Dalai Lama Addresses Nuns After the Great Winter Debate

Moderator: Tibetan Buddhism moderators

Dalai Lama Addresses Nuns After the Great Winter Debate

Postby JKhedrup » Tue Nov 12, 2013 1:59 pm

November 3rd 2013 http://www.dalailama.com/news/post/1025 ... te-session

Thekchen Chöling, Dharamsala, India, 3 November 2013 - This morning His Holiness the Dalai Lama met briefly with nuns from eight nunneries who for the last month have been taking part in the Jang-Gun-Chö, the Great Winter Debate, held this year at Dolma Ling Nunnery. He began:

“You've all been engaged in debate based on Dharmakirti's 'Commentary on Epistemology' (Pramanavarttika), What did you learn from each other?”

He said that there are reports that at one time in Tibet there was a tradition of nuns studying the classic Buddhist texts, which eventually lapsed. This has changed. He cited nuns from Kopan in Nepal last year defying the Tibetan joke about nuns being proud of having memorized the Samantabhadra prayer when they memorized not only Chandrakirti's 'Supplement to (Nagarjuna's) Treatise on the Middle Way' (Madhyamakavatara) and Maitreya's 'Ornament for Clear Realization' (Abhisamayalankara), but also Haribadra's commentary 'Clear Meaning' (Sputartha), which His Holiness admitted was even more than he had done.

As to how a revival of nuns studying the classic texts has come about, His Holiness referred to the description of Tibet as a Central Land. This does not have any bearing on its geographical location, but on the existence of a complete Sangha, the fourfold Buddhist community, monks, nuns and male and female laypeople holding vows.


Referring to the as yet unresolved question of instituting the bhikshuni ordination in the Tibetan tradition, His Holiness said:


Some people have complained about this, because a conclusion has not yet been reached. But this is not something that can be decided by me alone. The Buddha laid down rules and procedures that a single monk cannot decide to change. It requires a consensus within the monastic community. We have held meetings and discussions amongst ourselves and with other communities such as the excellent upholders of the Vinaya (monastic discipline) in the Pali tradition.


“In Tibet we follow the Mulasarvastivadin tradition of Vinaya established by Shantarakshita, a tradition that comes down from Rahula, the Buddha's own son. This is the tradition we have carefully preserved that differs only superficially from the Theravada Vinaya observed in the Pali Tradition. When Atisha came to Tibet, out of respect for the already established Mulasarvastivadin tradition, he said there was no point in his trying to propagate the Lokattaravada tradition that he followed himself.”

His Holiness stressed that observing Vinaya purely is of fundamental importance. The Mulasarvastivadin texts suggest that senior bhikshunis need to preside over a bhikshuni ordination and suggest that it is not proper for bhikshus alone to preside over such a ceremony. Therefore, if bhikshus alone were to conduct such a ceremony it is not clear that it would be flawless. This is the impasse which is yet to be answered. His Holiness mentioned a Chinese Vinaya Master, who is no longer alive, who advised that while doubts exist, efforts should be made to resolve them. What still needs to be decided is whether a bhikshuni ordination ceremony can be conducted according to the Mulasarvastivadin rite with or without the presence of senior bhikshunis.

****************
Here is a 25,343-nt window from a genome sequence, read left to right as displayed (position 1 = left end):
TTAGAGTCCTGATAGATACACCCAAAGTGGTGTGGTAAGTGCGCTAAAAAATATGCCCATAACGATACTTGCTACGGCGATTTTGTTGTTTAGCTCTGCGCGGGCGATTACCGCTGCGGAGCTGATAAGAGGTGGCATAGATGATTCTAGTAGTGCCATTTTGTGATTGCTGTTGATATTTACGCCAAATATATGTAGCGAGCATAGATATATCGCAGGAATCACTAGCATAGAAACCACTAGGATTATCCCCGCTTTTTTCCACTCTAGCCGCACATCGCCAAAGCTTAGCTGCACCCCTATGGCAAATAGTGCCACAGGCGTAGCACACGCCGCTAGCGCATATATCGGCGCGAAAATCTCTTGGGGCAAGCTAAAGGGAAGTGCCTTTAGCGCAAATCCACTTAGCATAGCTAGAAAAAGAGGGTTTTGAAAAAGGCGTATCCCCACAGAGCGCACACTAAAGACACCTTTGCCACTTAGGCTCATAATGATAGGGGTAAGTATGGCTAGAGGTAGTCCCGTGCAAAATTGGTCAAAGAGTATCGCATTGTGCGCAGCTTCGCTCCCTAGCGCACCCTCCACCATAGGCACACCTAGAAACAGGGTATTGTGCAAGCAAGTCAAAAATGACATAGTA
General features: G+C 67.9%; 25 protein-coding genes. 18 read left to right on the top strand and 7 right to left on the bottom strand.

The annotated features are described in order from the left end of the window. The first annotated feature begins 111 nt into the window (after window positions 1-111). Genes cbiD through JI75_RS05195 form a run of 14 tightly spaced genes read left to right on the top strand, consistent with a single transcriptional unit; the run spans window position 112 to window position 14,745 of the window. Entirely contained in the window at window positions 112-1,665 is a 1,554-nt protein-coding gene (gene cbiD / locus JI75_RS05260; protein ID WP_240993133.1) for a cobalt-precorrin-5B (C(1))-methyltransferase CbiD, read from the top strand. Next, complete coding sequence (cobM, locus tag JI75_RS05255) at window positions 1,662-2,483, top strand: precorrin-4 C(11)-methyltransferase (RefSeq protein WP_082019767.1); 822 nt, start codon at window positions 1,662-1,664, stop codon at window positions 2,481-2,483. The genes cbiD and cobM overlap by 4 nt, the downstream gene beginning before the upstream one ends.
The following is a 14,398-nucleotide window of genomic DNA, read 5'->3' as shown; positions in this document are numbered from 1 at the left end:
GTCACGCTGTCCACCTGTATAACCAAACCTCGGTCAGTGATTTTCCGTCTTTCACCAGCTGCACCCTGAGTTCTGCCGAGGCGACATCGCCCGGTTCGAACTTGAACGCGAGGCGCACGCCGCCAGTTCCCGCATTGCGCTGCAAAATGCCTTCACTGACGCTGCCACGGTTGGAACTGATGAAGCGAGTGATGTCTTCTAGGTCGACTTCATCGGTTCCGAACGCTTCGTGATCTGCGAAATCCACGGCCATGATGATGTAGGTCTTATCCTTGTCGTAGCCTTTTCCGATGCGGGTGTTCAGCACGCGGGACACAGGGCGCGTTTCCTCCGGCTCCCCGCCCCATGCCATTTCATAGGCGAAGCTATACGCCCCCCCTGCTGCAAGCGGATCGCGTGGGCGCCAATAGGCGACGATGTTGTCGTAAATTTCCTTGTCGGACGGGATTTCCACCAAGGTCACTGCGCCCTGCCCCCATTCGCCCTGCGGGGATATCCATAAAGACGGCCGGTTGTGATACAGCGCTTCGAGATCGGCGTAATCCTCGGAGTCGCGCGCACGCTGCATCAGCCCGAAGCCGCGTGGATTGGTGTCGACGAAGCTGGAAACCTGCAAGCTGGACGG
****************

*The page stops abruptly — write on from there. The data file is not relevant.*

Some people have criticized me, calling me a 'male chauvinist', because I am not exercising my alleged authority. But I cannot decide this on my own. However, what I can do is to encourage nuns to study the classic texts. Biologically there is no difference between the brains of men and women and the Buddha clearly gave equal rights to men and women. In tantra women are accorded special respect. And yet when it comes to Vinaya we have to follow tradition.”


His Holiness reiterated that nuns have an equal right to study, which is why almost 40 years ago he encouraged nuns to embark on the study of philosophy. They began at Geden Chöling and this has since become the norm in other nunneries.

I have witnessed nuns debating,” he said, “and they do very well. We have finally decided on holding Geshe-ma exams for nuns, which is a proper conclusion of their years of study. When we first discussed a Geshe-ma degree, some scholars expressed surprise, but we persisted. This is about education and the gaining of knowledge.

“In the past, masters like Gyen Pema Gyaltsen studied for 30 or 40 years before taking their Geshe exams. These days it generally takes about 20 years. I made a request that nuns be able to study the philosophical texts, you have done it and I'd like to thank you.”

He clarified that the Buddha's teaching comprises realization as well as knowledge, so it is important to follow a course of practice as well as a course of study. This is how the Dharma is preserved. Study is necessary to achieve understanding and practice is necessary to achieve realization. Practice can only take place on the basis of understanding. His Holiness talked about people he has met who said they were Buddhists, who said that to be a Buddhist you have to take refuge in the Buddha, but who could not say what the Buddha is.